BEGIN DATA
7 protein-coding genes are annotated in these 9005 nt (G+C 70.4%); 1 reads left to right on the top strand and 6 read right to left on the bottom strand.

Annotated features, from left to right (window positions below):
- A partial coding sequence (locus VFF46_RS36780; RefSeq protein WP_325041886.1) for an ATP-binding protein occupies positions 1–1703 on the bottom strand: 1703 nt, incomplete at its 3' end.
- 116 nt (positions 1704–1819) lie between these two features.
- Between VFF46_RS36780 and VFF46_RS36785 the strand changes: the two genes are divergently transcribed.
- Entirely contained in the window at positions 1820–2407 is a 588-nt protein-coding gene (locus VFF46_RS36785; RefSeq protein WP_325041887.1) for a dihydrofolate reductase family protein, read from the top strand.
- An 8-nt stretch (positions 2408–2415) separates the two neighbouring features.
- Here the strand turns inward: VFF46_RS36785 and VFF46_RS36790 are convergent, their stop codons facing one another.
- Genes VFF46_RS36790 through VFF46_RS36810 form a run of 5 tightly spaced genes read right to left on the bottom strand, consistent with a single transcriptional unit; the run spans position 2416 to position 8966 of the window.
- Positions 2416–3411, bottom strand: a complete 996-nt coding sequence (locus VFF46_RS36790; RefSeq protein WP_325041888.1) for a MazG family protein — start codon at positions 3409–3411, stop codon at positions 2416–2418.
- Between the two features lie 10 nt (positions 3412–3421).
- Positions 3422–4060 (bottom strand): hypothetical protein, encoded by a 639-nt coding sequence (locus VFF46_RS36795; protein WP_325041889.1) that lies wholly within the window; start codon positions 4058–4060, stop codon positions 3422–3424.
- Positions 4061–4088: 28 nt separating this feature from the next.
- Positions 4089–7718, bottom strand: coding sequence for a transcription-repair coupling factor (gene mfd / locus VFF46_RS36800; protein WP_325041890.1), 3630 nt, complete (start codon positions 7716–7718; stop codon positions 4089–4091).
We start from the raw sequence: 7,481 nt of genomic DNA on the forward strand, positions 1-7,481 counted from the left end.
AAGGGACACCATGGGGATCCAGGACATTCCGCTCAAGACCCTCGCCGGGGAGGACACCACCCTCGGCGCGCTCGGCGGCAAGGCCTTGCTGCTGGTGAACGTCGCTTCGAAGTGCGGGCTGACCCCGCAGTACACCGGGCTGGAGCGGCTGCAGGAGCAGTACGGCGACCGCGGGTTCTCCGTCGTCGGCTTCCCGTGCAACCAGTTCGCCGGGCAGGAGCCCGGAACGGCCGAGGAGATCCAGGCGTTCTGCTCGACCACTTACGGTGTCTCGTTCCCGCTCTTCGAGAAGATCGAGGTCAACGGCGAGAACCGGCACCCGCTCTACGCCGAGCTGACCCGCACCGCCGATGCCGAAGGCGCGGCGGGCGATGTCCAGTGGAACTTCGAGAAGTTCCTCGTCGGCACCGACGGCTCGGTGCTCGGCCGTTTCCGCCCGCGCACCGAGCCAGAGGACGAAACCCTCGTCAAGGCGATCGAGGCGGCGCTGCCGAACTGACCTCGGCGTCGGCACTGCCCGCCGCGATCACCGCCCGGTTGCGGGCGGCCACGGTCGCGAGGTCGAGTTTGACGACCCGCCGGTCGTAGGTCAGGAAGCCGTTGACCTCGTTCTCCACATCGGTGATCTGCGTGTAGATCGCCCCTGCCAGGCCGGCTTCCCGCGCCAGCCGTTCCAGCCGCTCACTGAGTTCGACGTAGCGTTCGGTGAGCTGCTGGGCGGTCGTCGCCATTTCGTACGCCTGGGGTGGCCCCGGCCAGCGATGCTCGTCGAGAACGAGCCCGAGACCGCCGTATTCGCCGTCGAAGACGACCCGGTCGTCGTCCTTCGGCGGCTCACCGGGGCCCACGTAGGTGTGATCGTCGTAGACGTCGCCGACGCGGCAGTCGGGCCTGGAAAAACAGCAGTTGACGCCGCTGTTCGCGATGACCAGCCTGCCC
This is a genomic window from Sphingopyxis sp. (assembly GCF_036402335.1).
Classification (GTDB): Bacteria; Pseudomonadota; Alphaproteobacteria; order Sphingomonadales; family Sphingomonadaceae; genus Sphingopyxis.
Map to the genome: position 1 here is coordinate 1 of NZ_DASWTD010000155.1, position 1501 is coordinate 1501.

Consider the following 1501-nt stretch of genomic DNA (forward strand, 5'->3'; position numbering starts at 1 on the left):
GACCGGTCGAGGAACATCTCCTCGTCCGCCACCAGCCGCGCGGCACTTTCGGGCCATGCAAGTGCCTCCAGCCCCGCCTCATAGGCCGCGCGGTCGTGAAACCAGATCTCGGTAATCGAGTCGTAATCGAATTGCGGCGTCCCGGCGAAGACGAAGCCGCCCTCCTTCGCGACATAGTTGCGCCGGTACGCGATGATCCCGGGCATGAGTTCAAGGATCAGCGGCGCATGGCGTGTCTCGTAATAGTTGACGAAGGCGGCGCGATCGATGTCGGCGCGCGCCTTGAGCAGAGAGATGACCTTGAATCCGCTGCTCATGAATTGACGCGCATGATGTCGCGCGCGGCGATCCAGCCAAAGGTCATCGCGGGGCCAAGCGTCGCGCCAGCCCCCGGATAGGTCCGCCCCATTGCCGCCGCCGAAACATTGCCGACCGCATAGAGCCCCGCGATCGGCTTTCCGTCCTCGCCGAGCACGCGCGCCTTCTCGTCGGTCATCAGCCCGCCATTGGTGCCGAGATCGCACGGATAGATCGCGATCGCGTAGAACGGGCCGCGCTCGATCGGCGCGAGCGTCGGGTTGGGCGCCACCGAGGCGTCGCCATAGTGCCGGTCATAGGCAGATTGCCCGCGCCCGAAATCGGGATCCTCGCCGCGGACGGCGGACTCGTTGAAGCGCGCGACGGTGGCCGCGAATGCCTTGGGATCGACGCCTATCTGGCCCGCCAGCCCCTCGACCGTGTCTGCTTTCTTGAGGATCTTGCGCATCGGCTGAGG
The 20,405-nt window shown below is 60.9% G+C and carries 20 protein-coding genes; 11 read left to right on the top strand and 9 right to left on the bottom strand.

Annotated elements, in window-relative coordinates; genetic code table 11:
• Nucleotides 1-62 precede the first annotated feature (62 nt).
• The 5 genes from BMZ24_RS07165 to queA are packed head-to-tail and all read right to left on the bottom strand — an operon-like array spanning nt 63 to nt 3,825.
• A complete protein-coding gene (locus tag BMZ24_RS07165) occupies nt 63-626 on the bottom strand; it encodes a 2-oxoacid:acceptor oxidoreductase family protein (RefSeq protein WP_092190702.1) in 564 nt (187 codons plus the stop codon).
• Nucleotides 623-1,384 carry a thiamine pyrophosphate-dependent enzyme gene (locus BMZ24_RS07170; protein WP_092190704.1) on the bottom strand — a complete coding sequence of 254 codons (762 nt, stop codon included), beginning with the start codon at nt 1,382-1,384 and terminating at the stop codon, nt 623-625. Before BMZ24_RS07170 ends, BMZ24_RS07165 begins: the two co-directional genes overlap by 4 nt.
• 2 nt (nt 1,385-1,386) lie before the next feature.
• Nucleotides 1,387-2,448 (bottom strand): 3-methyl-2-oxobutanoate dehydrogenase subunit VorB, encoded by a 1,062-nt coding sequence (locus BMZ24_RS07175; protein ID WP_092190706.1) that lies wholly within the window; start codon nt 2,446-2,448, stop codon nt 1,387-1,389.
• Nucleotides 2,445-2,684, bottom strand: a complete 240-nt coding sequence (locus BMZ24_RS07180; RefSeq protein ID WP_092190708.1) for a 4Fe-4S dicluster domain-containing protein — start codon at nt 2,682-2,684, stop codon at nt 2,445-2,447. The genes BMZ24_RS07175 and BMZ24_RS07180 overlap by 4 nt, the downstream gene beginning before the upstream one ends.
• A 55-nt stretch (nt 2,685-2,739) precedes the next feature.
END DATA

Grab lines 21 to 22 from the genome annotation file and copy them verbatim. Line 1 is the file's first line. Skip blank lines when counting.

GACCGGTCGAGGAACATCTCCTCGTCCGCCACCAGCCGCGCGGCACTTTCGGGCCATGCAAGTGCCTCCAGCCCCGCCTCATAGGCCGCGCGGTCGTGAAACCAGATCTCGGTAATCGAGTCGTAATCGAATTGCGGCGTCCCGGCGAAGACGAAGCCGCCCTCCTTCGCGACATAGTTGCGCCGGTACGCGATGATCCCGGGCATGAGTTCAAGGATCAGCGGCGCATGGCGTGTCTCGTAATAGTTGACGAAGGCGGCGCGATCGATGTCGGCGCGCGCCTTGAGCAGAGAGATGACCTTGAATCCGCTGCTCATGAATTGACGCGCATGATGTCGCGCGCGGCGATCCAGCCAAAGGTCATCGCGGGGCCAAGCGTCGCGCCAGCCCCCGGATAGGTCCGCCCCATTGCCGCCGCCGAAACATTGCCGACCGCATAGAGCCCCGCGATCGGCTTTCCGTCCTCGCCGAGCACGCGCGCCTTCTCGTCGGTCATCAGCCCGCCATTGGTGCCGAGATCGCACGGATAGATCGCGATCGCGTAGAACGGGCCGCGCTCGATCGGCGCGAGCGTCGGGTTGGGCGCCACCGAGGCGTCGCCATAGTGCCGGTCATAGGCAGATTGCCCGCGCCCGAAATCGGGATCCTCGCCGCGGACGGCGGACTCGTTGAAGCGCGCGACGGTGGCCGCGAATGCCTTGGGATCGACGCCTATCTGGCCCGCCAGCCCCTCGACCGTGTCTGCTTTCTTGAGGATCTTGCGCATCGGCTGAGG
The 20,405-nt window shown below is 60.9% G+C and carries 20 protein-coding genes; 11 read left to right on the top strand and 9 right to left on the bottom strand.